Oliver Twist, 1948, directed by David Lean, screenplay by Stanley Haynes and David Lean from the novel by Charles Dickens.
John Howard Davies plays Oliver, a workhouse-raised orphan who escapes from his apprenticeship, flees to London, and falls into the clutches of his evil half-brother and a nearly-as-evil thief named Fagin. This is Lean's second Dickens adaptation, made two years after Great Expectations. I think it's a more impressive adaptation, although I liked it a little less as a film. Great Expectations was a later Dickens novel (begun in 1860; Oliver Twist began publication in 1837) and I responded pretty strongly to the doomed romanticism at its core (its core being, of course, Miss Havisham's rotten wedding cake). And although Great Expectations is certainly a Victorian novel, the endless series of betrayals that make up its plot seem very modern. In Oliver Twist, depicting the criminal underclass seems to still be a novelty for Dickens and he doesn't give Fagin or Sikes (or even Nancy) the kind of complexity he would later give Magwitch.
Which brings me to the genius of the screenplay. Since the villains are flatter than they are in Great Expectations, Lean turns Oliver Twist into something very close to a modern thriller. In Great Expectations, the screenplay more or less followed the events of the novel in the order they occurred; a great many incidents, subplots, and so on are omitted, but the general arc of the story remains the same. There's no such fidelity to the text in Oliver Twist; the great bulk of what happens onscreen is taken from the first book of the novel, in which Oliver goes to London, falls into the clutches of Fagin, escapes, falls back into the clutches of Fagin, and escapes again. The critical scenes from books two and three are wedged into the first book wherever they will fit, and anything that doesn't bear directly on Oliver is either omitted entirely or changed to focus on him. By doing this, Lean and Haynes solve what I see as a great structural weakness in the original novel: in the second and third books, Oliver himself does almost nothing. In book two, Monks begins his pursuit in earnest, bribing, threatening, and cajoling his way through the London underworld. Meanwhile, Oliver lies in bed and recovers from a gunshot wound. In book three, there are murders, fires, mobs, shootings, and all the thrills a moviegoer could want. While all this is going on, Oliver makes two trips by carriage and, in his most active moment, visits Fagin in his cell. After all the plot threads have been resolved and evil has been punished. And even that is too much for him; he nearly faints and has to sit down for an hour before he can summon the strength to walk out of the prison. It's decent reading, but not exactly cinematic. At the very least, a faithful adaptation would make for a strange movie, in which the main character disappears almost completely a third of the way in. Lean's version is tighter and more focused in a way that his version of Great Expectations was not; in Great Expectations you feel that large chunks of plot are missing, but Oliver Twist doesn't have that problem.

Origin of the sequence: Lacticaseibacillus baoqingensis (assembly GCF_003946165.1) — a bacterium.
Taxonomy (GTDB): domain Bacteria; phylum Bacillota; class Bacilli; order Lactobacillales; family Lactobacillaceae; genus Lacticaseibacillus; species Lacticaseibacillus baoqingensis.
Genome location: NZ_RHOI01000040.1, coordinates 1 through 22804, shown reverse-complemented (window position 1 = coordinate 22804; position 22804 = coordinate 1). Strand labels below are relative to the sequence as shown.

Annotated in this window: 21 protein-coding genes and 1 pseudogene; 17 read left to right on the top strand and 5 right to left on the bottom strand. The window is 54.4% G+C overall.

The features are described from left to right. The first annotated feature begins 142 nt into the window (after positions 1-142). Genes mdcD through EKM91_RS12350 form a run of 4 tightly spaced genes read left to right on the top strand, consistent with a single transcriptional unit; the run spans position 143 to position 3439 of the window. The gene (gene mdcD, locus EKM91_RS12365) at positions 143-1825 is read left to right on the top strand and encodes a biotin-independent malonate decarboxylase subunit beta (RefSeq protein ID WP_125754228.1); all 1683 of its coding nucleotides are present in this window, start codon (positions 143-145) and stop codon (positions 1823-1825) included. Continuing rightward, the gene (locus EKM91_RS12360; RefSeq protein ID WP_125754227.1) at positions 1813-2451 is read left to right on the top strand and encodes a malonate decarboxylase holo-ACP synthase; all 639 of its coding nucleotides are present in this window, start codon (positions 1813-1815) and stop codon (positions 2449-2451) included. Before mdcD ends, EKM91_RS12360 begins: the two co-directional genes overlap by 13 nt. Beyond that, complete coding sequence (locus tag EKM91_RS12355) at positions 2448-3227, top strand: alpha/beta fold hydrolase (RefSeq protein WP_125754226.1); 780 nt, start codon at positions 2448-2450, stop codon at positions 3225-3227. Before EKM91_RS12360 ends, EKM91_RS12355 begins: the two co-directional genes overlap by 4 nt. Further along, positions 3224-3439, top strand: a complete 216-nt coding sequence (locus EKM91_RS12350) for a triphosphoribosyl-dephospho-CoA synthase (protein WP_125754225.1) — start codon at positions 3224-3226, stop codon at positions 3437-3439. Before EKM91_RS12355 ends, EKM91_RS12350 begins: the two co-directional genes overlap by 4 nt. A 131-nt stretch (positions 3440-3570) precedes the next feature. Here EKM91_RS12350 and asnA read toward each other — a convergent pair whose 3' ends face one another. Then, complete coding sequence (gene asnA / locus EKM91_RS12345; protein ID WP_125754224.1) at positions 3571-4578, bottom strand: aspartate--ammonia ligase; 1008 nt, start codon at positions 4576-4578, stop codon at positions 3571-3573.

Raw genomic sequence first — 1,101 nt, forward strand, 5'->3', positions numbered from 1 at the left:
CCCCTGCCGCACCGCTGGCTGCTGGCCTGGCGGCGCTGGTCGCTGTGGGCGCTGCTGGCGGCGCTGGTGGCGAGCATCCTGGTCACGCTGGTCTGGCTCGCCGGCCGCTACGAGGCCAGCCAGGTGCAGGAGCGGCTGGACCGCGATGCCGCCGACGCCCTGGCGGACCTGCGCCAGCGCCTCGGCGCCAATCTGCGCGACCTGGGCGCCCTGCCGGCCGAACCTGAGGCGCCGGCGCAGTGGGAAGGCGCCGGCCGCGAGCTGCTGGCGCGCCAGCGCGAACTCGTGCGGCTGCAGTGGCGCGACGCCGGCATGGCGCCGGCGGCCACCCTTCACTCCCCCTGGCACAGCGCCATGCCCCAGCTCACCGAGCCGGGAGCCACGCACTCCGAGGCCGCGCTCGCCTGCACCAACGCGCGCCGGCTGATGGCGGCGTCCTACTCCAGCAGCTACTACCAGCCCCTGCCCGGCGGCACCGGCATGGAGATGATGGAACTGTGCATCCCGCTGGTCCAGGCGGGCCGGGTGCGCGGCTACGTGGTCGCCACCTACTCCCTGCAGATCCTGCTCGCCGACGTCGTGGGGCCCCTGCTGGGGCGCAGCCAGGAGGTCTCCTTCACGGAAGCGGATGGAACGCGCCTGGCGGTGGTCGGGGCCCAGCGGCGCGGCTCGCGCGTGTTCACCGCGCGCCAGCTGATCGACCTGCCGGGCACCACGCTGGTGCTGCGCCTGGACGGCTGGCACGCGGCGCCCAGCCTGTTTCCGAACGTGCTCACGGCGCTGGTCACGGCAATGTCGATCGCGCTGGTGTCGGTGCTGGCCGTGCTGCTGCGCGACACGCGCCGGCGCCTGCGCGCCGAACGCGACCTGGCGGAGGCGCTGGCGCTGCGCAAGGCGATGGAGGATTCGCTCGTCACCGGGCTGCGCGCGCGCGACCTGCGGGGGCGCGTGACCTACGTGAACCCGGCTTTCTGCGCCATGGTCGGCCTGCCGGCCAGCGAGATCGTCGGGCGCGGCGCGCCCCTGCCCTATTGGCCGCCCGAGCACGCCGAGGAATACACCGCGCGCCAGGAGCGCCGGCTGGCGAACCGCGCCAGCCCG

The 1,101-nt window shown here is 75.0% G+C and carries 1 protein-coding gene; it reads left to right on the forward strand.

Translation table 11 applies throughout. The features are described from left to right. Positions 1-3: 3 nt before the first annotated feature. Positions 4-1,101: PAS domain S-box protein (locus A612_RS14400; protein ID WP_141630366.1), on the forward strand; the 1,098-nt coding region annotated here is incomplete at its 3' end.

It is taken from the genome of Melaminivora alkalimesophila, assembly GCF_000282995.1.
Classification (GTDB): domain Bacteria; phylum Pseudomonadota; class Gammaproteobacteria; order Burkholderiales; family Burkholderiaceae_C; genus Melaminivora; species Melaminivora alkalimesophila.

The film is also much different in tone than the novel. Once Sikes murders Nancy, it turns into a straight thriller, and his attempt to flee the mob pursuing him by escaping from the roof is as suspenseful as anything in a modern movie. Jack Harris edited both movies and did a spectacular job here; Sikes's death is one of the best sequences. And the sound editing and foley work that seemed overbearing in Great Expectations is very good here; when Sikes falls from the roof, the sound of the mob yelling drops out, and all you hear is the rope he's caught on sliding over the roof tiles until it cracks his neck. Those five seconds are the best of any of Lean's films.